Strategy Inc. has been touting to several major airlines, for some time now in anticipation of their A380 lease terminations, the concept of creating a generic Airline-For-Hire extending the commercial life of non-renewed lease A380s. This concept, together with additional enhancements and options devised by Strategy Inc. suit low-cost operators who want to get established ‘instantly’. It has taken a new ‘lease of life’ so to speak from the reassurance of the viability of this aircraft by today’s new Emirates $20B order placement.
Late last year, an Irish aircraft leasing company has decided to create its own airline because it can't find anyone to lease its A380 superjumbos. Dublin-based Amedeo counts 12 A380s under management and has a further 20 on order from Airbus, but such is the lack of interest in the world's largest passenger plane that it has been unable to renew its leases, or find new customers, despite months of negotiations.
So it is launching its own A380-only airline. According to Mark Lapidus, Amedeo's chief executive, the new airline's business model will see it offer seats to existing carriers or to potential non-traditional aviation arrivals such as Airbnb. Passengers would buy their tickets through another company, while Amedeo would operate the flight, using its own cabin crew but tailoring the service to suit the client, ahead of brand-led services, higher prices and lesser convenience than Brand airlines or others can offer to passengers.
Portugal's Hi-Fly is a classic example of this so called "wet-leasing", with a successful fleet of 70 aircraft including an A380, supporting carriers like Norwegian and other on Transatlantic flights. Apart from the aircraft they include 'Ready-to-go', fuel, crew, food, pilots and even the airline certificate.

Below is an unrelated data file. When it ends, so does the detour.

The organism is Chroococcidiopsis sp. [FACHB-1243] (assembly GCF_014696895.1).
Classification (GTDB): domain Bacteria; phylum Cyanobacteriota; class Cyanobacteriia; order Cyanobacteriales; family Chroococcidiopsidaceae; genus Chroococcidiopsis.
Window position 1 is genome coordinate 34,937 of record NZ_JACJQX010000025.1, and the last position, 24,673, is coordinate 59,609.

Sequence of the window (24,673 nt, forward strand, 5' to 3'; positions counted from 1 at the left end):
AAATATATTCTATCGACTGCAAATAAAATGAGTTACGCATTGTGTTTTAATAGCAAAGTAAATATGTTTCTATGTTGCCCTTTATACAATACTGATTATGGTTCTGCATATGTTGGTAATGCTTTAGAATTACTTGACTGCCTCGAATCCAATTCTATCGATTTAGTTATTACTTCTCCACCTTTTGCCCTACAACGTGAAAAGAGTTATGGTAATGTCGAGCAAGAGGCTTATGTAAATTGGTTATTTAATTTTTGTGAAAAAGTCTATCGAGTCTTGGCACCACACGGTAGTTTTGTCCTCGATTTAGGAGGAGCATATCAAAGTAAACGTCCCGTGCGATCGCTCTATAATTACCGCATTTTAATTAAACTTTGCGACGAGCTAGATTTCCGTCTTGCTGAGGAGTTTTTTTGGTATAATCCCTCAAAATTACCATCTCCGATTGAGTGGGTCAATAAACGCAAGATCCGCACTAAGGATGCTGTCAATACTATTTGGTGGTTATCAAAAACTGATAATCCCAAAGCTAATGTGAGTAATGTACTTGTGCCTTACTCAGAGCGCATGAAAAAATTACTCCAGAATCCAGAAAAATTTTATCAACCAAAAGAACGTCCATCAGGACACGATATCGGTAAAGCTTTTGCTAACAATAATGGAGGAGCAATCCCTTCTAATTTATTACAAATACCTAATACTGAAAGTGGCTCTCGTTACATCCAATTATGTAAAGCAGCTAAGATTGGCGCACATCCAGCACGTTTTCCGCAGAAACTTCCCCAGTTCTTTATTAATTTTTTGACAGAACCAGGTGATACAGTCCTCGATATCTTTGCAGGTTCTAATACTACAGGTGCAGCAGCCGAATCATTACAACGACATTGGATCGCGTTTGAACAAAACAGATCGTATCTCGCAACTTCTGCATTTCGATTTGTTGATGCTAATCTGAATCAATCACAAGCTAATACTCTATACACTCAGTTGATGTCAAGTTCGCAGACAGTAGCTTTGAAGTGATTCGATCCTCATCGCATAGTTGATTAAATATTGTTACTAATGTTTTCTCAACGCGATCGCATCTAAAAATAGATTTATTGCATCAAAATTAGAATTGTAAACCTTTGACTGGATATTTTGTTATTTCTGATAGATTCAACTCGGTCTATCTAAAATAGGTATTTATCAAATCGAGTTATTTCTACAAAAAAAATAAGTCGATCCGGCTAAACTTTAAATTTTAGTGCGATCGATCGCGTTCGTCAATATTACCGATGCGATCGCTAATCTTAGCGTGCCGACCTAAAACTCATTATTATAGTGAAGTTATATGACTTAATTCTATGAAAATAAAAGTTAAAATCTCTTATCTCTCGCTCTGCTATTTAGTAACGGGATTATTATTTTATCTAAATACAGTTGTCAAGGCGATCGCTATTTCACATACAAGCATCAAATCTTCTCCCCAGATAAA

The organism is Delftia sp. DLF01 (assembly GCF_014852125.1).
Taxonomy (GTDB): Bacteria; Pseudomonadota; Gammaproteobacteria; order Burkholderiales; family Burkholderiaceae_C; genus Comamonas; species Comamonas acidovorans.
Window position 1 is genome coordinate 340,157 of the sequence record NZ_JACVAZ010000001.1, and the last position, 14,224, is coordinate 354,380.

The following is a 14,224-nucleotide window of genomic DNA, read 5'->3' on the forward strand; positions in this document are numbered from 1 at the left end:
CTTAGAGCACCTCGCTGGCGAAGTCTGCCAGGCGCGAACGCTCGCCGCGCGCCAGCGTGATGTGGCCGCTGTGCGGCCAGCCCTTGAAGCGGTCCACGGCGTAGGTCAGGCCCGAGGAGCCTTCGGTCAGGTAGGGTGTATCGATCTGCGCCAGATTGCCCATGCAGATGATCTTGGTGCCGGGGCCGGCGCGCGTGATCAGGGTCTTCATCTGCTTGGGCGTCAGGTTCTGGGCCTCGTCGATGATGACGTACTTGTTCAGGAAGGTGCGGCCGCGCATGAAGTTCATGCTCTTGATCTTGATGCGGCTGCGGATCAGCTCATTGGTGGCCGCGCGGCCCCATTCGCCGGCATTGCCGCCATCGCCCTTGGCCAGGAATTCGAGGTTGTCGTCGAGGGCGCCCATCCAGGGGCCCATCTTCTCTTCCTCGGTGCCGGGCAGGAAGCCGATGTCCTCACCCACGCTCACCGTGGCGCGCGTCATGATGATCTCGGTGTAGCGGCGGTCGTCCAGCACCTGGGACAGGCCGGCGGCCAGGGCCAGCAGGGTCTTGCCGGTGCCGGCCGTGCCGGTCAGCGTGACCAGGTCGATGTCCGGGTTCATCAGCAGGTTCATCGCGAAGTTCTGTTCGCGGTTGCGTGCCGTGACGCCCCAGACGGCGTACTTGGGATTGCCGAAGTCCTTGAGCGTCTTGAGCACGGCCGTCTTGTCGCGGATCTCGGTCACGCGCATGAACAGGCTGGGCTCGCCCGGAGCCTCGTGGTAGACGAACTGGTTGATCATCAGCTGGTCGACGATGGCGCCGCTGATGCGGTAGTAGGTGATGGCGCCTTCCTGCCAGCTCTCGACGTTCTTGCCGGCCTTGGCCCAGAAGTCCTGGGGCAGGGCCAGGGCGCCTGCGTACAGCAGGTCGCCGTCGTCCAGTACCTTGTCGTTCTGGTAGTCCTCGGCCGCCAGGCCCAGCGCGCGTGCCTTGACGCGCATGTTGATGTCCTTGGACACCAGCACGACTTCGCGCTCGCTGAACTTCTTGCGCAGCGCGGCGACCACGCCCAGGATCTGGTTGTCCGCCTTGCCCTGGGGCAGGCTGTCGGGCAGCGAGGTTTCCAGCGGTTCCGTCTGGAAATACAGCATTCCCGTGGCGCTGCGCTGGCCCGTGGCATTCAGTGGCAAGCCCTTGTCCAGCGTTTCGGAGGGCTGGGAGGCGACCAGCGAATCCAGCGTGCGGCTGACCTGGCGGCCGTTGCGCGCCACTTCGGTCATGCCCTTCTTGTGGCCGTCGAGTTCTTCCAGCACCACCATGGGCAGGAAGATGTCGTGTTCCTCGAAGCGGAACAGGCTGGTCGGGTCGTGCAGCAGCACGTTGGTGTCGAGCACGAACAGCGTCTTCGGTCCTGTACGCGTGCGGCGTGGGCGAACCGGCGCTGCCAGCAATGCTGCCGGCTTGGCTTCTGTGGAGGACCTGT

"Joint ventures and codeshares are making passengers feel accustomed to buying tickets with one [airline] but flying with another," Mr Lapidus told The Financial Times. He added that Amedeo would apply for an air operator's licence during 2018.
The growing collection of low-cost airlines offering long-haul flights, such as Norwegian, WOW Air, Level and AirAsia X, would be obvious targets for Amedeo and Hi-Fly. Mr Lapidus said it was in early discussion with a number of possible customers, including non-aviation firms like Airbnb who are looking for a simple and effective way to enter the market.
In January, Mr Lapidus said the A380 needed "disruptive" airlines to secure its future, citing Norwegian, and suggested that the model was a natural fit for budget airlines willing to squeeze in more economy class seats. While the A380 is certified to carry up to 868 people, most operators use a two- or three-class seating configuration which means it carries far fewer in practice. On some flights, Emirates, for example, carries 399 economy class passengers, 76 in business class and 14 in first class, for a total of just 489.
“For them the premise should work well,” said Mr Lapidus. “They keep [the] customer, they keep the margin, we just charge a transparent, very competitive utility return on a capital fee.”
“The airline would be designed not to create a model that competes with airlines but a model that services airlines and fills the gaps in their network by offering them a lift service that goes well beyond the traditional chartering concept,” his business case argues.
Additional reporting by The Telegraph, Tanya Powley, Financial Times